I am doing some operation via shell script. If that script is successful, continue else logout of the current user. I am unable to find a way to logout of current user. I tried to use exit but seems like it is exiting from the current process, not the shell. PS: I cannot use pkill to kill session for current user as there are many process which runs through that user as it is a generic user. Also since this is a generic user, multiple other team mates may be logged in to the system via that user and it may kill their session as well.
If the script is for the same shell as the one you are using when you run it, you could just
source it instead of running it as a new process, then
exit should log you out successfully.
i.e. instead of
./script.sh you do
source ./script.sh. The reason for this difference is that source is a shell builtin command which makes your current shell execute the commands in the file, if you run the script without source a new process is created to execute it and that's why exiting it doesn't exit your shell.
alias exit='./your_script && exit'
Try this command :
First off let's clear some basics before I begin my answer
- One terminal can only have one login shell, however multiple users can be using the same terminal with non-login shell.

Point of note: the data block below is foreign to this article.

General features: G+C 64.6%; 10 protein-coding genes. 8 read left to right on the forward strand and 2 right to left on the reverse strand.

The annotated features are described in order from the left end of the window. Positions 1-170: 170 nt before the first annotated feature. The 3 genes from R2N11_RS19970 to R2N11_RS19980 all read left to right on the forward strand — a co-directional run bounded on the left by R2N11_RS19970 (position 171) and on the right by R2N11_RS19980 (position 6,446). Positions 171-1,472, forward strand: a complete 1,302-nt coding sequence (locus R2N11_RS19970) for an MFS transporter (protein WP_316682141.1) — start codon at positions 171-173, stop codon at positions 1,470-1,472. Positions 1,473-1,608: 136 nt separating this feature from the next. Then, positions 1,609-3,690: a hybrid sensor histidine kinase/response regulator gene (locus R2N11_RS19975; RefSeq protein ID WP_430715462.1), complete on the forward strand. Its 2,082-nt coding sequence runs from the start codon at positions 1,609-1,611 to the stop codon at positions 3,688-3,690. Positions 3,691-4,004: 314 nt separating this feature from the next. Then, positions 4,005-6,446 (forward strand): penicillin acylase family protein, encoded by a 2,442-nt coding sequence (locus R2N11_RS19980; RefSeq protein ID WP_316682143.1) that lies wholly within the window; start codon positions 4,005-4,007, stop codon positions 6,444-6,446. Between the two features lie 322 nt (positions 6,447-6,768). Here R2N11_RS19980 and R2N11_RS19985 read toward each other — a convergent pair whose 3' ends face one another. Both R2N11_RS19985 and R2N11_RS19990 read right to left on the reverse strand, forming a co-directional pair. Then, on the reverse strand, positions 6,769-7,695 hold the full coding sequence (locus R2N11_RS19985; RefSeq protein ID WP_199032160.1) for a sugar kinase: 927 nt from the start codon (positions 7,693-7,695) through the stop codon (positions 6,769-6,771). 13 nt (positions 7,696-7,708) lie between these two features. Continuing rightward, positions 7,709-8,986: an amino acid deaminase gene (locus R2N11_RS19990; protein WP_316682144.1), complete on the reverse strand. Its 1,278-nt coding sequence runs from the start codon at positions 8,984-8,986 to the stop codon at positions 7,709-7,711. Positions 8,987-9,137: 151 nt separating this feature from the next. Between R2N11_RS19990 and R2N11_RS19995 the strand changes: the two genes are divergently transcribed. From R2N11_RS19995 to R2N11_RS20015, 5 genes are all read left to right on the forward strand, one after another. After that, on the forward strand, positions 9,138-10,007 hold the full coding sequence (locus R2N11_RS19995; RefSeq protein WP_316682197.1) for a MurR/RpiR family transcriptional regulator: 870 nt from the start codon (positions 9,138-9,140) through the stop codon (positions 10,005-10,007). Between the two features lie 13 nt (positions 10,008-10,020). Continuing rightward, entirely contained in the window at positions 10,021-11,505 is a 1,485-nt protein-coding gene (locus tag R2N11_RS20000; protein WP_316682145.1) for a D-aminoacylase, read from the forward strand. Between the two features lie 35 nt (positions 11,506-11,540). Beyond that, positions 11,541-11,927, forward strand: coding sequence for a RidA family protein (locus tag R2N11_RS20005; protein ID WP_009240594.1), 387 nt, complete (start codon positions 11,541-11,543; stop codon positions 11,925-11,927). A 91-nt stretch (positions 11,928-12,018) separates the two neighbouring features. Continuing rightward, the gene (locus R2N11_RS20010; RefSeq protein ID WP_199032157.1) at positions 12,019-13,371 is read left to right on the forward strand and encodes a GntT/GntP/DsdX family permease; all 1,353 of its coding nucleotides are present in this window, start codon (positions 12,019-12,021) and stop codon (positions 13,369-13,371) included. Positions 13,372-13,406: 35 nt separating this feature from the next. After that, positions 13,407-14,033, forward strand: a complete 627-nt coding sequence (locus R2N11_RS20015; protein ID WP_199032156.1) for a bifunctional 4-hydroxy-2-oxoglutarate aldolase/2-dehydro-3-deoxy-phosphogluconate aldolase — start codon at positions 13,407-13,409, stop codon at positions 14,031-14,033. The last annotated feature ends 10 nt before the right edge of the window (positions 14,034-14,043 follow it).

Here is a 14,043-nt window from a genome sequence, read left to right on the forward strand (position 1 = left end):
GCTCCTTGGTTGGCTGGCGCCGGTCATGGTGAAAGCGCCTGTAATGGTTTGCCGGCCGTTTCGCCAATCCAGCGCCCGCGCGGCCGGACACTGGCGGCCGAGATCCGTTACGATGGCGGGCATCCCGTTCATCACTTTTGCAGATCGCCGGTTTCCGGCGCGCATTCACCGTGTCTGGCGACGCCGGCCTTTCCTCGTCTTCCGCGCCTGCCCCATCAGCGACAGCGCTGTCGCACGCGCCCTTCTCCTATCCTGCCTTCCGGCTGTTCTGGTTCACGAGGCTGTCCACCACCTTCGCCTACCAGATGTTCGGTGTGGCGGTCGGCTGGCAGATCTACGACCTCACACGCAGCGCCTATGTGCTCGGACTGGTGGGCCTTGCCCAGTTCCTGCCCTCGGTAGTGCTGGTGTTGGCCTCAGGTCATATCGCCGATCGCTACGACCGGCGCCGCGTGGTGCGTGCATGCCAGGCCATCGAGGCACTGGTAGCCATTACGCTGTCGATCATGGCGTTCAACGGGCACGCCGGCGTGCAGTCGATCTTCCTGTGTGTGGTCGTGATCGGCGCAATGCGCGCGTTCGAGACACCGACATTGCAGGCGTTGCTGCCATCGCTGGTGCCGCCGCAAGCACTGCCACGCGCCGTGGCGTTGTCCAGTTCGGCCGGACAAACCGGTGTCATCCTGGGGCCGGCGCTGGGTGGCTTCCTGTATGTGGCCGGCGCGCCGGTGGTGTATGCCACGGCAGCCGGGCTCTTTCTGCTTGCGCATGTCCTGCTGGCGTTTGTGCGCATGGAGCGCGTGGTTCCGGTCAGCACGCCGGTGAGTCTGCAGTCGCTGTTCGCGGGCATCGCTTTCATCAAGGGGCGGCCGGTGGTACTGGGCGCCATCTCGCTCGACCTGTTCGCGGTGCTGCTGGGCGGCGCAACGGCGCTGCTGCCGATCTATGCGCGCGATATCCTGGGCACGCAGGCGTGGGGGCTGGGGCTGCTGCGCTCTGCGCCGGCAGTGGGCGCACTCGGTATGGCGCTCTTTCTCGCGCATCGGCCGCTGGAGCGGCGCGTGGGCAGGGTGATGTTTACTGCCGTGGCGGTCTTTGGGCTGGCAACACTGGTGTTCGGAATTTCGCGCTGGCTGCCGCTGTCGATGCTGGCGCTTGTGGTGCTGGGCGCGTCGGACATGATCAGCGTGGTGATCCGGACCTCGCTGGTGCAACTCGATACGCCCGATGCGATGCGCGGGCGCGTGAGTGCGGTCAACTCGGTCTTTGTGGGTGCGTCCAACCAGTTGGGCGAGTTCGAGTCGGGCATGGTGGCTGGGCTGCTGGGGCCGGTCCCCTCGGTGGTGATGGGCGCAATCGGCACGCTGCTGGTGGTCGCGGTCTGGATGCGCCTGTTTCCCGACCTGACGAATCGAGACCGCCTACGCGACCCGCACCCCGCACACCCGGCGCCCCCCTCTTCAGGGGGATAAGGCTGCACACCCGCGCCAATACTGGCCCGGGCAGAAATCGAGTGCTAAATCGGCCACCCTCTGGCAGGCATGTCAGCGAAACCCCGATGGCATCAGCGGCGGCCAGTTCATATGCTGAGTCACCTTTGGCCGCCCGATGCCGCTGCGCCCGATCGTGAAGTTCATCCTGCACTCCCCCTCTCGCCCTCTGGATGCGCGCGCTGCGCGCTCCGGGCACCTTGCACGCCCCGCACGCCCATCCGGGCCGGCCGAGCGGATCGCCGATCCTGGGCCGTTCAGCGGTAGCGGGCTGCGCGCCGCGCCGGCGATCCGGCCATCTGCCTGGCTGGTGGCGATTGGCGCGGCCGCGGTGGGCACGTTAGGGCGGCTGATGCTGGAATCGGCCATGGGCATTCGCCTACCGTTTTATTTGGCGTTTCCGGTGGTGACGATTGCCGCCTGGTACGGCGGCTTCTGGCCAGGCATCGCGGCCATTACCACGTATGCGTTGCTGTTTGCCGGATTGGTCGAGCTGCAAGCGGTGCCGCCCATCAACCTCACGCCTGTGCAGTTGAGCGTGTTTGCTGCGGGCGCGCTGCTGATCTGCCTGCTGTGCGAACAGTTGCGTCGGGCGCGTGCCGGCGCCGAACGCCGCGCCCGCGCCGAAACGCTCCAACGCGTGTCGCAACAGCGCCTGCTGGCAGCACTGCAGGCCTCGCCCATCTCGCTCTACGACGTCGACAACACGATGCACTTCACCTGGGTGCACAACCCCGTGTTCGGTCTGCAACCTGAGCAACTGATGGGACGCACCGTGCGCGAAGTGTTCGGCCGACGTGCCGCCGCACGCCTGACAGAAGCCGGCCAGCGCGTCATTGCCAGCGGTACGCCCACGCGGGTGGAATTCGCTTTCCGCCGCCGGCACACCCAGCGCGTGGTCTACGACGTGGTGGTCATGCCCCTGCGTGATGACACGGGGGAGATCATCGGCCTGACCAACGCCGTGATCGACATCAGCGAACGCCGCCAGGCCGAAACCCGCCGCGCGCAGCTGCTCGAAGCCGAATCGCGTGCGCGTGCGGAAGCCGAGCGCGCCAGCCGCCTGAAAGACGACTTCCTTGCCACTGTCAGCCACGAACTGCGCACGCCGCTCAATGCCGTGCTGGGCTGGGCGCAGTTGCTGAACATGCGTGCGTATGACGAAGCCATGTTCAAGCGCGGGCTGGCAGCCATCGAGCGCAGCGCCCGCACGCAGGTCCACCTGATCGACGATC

- This login shell can be a TTY or PTS (Difference between tty and pts)
- The login shell can have other non login shells (What are login/non-login shells)
exitis for exiting from non-login shell (You cannot
logoutfrom non-login shell)
logoutis for logging out of the TTY (
logoutcan only be used with login-shell)
- How to check if you are on a login or non-login terminal
If you are on TTY
(./your_script && <task_you want_to_continue>) || logout
(./your_script && <task_you want_to_continue>) || exit
If you are on PTS
(./your_script && <task_you want_to_continue>) || who -u; echo 'enter PID of login shell user you want to logout'; read PID; kill $PID;
Remove "<" and ">" tags and place your task in the above scripts.
I don't know why
exit do not work on PTS as they do on TTY, but I hope this solves your problem.
I have been about 4 months on Linux, so by that standard I should be called a newbie. Any improvements to the answer are appreciated if you find anything wrong.